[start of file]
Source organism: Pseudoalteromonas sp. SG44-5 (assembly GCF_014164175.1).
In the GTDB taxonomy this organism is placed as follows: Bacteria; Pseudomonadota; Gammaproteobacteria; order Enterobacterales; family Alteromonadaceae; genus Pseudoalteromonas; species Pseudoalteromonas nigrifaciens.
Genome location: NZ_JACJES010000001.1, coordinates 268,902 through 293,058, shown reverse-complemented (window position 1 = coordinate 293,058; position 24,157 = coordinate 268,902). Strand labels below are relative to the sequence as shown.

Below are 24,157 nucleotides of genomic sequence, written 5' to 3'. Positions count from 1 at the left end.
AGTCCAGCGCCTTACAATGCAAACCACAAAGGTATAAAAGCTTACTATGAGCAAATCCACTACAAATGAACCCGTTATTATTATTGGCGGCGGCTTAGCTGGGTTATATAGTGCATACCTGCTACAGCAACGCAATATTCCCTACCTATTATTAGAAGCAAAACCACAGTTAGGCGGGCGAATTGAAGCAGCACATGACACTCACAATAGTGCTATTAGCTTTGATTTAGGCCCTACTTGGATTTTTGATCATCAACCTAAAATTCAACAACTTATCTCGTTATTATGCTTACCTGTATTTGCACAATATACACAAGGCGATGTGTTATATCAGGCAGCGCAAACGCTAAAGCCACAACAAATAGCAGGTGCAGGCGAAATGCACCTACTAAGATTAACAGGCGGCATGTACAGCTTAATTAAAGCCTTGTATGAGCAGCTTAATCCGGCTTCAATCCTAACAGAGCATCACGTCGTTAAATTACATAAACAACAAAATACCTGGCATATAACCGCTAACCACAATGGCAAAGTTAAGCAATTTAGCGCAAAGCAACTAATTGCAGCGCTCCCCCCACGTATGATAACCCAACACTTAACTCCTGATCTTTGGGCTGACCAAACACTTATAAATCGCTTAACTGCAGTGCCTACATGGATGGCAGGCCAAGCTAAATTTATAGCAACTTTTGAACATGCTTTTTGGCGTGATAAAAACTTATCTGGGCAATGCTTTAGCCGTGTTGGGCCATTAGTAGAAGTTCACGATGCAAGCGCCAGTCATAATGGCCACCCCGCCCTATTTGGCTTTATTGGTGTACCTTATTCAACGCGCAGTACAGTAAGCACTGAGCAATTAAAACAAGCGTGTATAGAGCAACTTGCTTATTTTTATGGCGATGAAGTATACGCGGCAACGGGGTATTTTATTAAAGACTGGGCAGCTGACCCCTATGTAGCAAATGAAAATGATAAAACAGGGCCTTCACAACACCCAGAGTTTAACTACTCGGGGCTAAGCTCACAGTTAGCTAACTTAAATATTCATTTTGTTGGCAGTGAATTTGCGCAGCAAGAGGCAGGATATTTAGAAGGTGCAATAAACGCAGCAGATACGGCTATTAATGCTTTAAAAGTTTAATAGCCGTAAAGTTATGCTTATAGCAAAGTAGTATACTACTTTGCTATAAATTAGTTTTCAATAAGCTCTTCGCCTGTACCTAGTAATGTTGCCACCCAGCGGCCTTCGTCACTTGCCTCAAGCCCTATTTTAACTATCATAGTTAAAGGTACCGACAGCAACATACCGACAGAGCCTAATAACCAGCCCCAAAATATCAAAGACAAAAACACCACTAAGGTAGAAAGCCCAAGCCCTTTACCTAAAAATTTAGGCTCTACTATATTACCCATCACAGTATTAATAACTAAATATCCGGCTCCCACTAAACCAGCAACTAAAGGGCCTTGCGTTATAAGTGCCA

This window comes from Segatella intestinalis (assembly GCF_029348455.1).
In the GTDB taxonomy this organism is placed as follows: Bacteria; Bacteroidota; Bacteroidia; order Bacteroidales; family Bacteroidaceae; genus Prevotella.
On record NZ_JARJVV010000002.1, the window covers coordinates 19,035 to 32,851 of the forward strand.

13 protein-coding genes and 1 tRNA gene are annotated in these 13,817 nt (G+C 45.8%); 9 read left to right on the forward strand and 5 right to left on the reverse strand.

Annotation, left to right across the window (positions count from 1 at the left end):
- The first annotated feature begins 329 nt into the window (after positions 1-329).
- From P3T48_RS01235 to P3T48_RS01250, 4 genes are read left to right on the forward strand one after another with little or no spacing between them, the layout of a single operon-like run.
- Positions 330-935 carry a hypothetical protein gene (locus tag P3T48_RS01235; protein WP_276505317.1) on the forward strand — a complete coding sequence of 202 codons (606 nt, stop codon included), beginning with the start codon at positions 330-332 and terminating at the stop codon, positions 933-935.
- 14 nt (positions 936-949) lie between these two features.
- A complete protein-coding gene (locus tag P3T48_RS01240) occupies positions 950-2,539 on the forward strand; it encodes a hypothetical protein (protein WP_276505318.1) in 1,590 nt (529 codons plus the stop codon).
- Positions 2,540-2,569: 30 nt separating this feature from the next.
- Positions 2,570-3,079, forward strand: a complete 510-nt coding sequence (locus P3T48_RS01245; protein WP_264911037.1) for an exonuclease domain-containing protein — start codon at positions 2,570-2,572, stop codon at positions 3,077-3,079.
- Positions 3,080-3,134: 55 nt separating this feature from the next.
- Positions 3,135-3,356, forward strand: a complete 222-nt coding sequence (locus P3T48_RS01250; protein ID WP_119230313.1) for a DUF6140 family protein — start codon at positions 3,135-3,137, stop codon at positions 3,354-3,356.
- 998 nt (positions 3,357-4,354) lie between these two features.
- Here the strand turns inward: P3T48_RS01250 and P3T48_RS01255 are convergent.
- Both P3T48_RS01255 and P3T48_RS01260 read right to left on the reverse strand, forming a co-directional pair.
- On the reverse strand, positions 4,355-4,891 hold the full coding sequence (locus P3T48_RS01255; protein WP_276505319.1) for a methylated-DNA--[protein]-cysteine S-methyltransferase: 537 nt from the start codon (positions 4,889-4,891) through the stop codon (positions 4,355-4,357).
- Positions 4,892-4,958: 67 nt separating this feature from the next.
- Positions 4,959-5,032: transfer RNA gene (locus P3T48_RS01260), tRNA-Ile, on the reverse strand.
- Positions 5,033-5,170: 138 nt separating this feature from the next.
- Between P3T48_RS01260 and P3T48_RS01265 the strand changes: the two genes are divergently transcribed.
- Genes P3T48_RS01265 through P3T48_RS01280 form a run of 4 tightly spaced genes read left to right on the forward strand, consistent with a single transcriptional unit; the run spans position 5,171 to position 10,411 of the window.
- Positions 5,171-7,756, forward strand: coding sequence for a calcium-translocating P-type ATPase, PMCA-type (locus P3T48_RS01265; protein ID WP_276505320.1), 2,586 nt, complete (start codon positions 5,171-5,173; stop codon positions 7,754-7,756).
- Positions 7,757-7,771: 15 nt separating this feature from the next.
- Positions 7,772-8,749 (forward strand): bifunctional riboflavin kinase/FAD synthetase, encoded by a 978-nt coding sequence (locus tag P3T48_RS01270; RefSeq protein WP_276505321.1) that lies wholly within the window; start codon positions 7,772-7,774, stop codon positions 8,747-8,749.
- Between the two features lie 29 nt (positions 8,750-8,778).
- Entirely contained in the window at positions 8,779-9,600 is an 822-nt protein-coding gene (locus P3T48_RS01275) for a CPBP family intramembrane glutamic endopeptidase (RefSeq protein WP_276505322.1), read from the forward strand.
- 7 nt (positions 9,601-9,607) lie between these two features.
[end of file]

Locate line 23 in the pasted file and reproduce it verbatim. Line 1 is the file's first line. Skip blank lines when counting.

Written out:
- On the reverse strand, positions 4,355-4,891 hold the full coding sequence (locus P3T48_RS01255; protein WP_276505319.1) for a methylated-DNA--[protein]-cysteine S-methyltransferase: 537 nt from the start codon (positions 4,889-4,891) through the stop codon (positions 4,355-4,357).